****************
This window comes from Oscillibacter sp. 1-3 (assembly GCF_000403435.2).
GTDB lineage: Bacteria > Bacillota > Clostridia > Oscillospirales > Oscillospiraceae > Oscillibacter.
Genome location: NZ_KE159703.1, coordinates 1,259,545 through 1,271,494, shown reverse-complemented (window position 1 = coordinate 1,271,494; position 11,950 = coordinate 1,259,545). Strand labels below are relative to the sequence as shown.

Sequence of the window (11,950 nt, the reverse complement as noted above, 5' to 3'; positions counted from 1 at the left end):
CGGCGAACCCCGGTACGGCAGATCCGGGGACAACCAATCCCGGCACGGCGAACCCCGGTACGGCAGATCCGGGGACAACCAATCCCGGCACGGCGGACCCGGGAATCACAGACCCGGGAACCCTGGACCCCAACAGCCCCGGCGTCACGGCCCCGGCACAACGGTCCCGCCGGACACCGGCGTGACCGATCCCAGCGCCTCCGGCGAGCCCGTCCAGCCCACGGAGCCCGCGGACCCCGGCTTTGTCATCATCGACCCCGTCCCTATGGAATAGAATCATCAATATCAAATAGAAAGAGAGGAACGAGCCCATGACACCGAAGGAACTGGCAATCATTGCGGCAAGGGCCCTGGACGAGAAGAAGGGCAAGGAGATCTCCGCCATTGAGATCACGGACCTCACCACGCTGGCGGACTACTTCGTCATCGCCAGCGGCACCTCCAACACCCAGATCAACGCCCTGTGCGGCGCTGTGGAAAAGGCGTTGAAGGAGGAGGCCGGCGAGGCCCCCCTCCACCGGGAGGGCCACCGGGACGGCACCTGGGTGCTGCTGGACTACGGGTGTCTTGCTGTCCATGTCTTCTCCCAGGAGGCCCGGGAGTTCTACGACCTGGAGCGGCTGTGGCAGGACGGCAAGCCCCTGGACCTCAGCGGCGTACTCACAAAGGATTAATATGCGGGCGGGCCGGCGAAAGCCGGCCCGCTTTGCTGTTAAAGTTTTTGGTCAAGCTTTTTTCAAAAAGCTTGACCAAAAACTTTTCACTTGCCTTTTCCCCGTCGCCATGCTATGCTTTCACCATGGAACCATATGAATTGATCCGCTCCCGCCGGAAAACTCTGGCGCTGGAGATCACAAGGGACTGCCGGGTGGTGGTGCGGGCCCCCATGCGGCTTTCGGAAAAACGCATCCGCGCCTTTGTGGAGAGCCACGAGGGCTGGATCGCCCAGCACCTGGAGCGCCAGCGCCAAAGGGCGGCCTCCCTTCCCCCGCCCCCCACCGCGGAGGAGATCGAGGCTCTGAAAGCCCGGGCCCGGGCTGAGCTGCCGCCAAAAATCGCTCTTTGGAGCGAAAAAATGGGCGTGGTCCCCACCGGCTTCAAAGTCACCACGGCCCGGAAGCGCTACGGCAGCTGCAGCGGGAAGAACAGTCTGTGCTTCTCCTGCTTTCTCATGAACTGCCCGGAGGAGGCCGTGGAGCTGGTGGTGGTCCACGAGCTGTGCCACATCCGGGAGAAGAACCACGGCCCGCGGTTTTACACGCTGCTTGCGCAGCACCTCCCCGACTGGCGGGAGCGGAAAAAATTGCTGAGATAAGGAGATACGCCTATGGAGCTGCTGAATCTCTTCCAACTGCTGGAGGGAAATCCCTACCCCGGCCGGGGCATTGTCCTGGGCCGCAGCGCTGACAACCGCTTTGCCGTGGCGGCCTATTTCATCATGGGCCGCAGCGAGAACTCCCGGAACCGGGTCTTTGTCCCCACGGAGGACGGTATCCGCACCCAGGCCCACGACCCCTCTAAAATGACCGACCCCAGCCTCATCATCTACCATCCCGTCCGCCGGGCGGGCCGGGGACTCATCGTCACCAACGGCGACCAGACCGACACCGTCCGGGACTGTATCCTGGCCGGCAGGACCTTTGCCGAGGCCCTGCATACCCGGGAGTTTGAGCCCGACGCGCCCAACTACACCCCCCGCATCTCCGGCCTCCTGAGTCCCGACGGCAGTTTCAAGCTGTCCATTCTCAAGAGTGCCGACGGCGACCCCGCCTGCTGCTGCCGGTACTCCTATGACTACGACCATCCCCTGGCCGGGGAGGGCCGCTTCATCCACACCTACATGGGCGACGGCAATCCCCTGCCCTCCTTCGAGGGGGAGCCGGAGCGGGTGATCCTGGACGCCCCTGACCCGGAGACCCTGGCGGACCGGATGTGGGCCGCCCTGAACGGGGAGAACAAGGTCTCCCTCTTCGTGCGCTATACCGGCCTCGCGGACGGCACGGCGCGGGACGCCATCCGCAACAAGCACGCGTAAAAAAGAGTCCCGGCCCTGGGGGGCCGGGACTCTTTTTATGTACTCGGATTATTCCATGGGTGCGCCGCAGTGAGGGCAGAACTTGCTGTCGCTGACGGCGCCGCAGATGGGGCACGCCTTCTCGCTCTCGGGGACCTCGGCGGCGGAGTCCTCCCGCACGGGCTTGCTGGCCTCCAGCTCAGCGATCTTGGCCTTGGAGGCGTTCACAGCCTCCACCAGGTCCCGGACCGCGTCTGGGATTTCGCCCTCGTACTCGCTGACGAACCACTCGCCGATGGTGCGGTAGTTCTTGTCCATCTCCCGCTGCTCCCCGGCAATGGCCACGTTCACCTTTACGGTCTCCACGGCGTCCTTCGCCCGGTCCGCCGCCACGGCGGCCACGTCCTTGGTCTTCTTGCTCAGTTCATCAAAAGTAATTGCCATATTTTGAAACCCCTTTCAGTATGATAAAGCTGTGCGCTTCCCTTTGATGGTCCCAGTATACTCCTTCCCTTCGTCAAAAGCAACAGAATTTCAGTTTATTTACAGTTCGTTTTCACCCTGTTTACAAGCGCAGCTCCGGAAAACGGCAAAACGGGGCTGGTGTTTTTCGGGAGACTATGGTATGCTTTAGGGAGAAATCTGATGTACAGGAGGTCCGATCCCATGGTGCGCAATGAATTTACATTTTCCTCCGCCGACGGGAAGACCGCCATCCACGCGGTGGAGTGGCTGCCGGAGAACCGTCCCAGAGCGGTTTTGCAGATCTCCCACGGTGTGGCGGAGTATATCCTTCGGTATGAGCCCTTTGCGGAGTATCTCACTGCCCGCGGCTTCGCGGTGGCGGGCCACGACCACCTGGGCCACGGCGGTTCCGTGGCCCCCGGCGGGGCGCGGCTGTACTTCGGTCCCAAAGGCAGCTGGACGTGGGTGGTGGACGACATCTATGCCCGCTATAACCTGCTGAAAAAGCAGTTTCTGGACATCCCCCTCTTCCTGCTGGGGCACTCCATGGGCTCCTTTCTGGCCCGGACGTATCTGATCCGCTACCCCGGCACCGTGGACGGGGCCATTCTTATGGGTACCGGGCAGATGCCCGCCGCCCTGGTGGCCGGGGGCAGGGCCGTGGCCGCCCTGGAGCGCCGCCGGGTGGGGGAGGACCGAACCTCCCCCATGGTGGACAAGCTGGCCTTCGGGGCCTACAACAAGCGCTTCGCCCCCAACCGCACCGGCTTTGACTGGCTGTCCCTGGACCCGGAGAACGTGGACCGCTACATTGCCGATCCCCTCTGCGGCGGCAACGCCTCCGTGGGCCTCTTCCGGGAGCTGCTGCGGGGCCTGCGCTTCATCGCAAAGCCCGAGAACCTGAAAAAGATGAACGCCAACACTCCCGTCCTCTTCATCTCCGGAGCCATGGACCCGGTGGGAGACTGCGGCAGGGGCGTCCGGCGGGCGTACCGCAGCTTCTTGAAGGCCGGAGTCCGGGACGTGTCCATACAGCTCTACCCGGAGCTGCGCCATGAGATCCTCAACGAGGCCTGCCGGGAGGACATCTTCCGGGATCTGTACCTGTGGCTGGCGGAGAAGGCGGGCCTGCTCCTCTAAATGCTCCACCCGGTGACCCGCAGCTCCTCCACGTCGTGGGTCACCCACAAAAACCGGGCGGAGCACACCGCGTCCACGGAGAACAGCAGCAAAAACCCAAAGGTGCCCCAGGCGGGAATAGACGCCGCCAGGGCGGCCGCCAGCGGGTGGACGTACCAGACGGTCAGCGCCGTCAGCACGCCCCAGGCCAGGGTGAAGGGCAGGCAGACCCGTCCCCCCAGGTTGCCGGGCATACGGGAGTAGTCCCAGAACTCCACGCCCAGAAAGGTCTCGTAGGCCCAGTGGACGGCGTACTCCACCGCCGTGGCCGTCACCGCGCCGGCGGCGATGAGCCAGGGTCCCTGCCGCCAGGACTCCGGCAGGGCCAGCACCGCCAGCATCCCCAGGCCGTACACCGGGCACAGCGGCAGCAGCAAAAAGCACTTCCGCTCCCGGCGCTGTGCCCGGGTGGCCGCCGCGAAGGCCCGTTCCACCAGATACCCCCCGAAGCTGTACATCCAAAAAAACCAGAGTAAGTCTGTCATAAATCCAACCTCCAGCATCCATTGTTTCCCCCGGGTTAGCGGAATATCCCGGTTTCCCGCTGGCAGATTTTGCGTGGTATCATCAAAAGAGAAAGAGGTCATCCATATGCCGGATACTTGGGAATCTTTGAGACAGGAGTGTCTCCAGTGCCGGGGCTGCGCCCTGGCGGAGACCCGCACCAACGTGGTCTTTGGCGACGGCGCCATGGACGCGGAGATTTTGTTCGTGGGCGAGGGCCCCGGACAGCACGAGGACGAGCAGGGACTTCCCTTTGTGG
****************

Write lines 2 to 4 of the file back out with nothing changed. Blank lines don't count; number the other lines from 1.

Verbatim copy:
GTDB lineage: Bacteria > Bacillota > Clostridia > Oscillospirales > Oscillospiraceae > Oscillibacter.
Genome location: NZ_KE159703.1, coordinates 1,259,545 through 1,271,494, shown reverse-complemented (window position 1 = coordinate 1,271,494; position 11,950 = coordinate 1,259,545). Strand labels below are relative to the sequence as shown.

Sequence of the window (11,950 nt, the reverse complement as noted above, 5' to 3'; positions counted from 1 at the left end):